The Penguins held a candlelight vigil in Johnson's memory. Fans inside the Civic Arena held candles and that evening the Pens defeated the New Jersey Devils, 8-4, in the most poignant game in team history.

"That was pretty emotional," Joey Mullen said. "It was a great tribute to a great man."

With the passing of Johnson, Bowman took over complete control. But his team didn't have the best start to the season.

"We were kind of desperate to try and get better," Bowman said. "It was a tough time for everybody because Bob passed away, we knew time was not on our side, the team was just staying in the middle of the pack. And then all of a sudden we made another trade."

Following a stretch where the Pens went winless in six games (0-4-2) in February, Patrick shocked the world.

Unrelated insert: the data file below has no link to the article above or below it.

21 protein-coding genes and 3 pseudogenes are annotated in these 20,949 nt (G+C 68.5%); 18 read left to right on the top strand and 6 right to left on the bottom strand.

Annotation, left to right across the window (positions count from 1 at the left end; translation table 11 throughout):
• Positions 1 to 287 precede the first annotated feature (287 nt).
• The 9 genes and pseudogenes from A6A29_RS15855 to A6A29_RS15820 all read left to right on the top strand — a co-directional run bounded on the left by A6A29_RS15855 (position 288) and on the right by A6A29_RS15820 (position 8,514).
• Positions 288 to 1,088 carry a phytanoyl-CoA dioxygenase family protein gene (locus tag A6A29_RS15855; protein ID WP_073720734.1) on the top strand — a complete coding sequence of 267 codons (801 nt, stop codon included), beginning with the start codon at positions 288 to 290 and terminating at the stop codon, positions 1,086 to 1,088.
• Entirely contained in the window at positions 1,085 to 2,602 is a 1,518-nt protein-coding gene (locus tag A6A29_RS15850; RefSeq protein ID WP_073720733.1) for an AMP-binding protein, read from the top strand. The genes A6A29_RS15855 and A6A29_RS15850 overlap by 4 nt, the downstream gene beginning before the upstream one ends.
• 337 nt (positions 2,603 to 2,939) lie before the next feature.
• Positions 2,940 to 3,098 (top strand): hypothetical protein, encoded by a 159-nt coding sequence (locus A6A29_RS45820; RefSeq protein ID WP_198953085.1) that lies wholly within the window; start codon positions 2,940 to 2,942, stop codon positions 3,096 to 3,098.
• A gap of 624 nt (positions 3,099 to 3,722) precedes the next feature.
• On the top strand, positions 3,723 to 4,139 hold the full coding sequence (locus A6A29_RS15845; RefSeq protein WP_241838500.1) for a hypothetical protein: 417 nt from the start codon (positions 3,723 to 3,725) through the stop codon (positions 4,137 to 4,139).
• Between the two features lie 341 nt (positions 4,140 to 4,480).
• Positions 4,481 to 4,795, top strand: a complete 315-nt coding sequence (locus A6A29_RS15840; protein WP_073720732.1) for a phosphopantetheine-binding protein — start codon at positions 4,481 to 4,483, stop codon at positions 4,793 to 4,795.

In a three-team trade with Los Angeles and Philadelphia the Pens acquired Rick Tocchet, Kjell Samuelsson, Ken Wregget and Jeff Chychrun while losing Paul Coffey (LA) and Mark Recchi (Philadelphia).

"That was tough to trade Recchi and Coffey off of a championship team," Bowman said. "But we needed help on defense. … Recchi was a great offensive player at the time and we had a lot of offense. We weren't looking for Tocchet's offense while we've got enough of it. We were looking for his toughness."

For Tocchet, Samuelsson and Wregget, they went from one end of the state of Pennsylvania to the other, switching sides in one of the NHL's best rivalries.

"When I was told I was traded to Pittsburgh, I wasn't as upset as I thought I would be," Tocchet said. "I didn't want to leave Philadelphia, but when I heard Pittsburgh I'm thinking, 'Mario Lemieux, Jagr, Joe Mullen, Ron Francis…' I'm naming these guys and I'm like 'I've got a chance to win the Stanley Cup.'"

The moves re-energized the team. Pittsburgh went 12-5-1 down the stretch and entered the postseason as one of the hottest teams in the league. They drew the Capitals in the first round, but things quickly fell apart.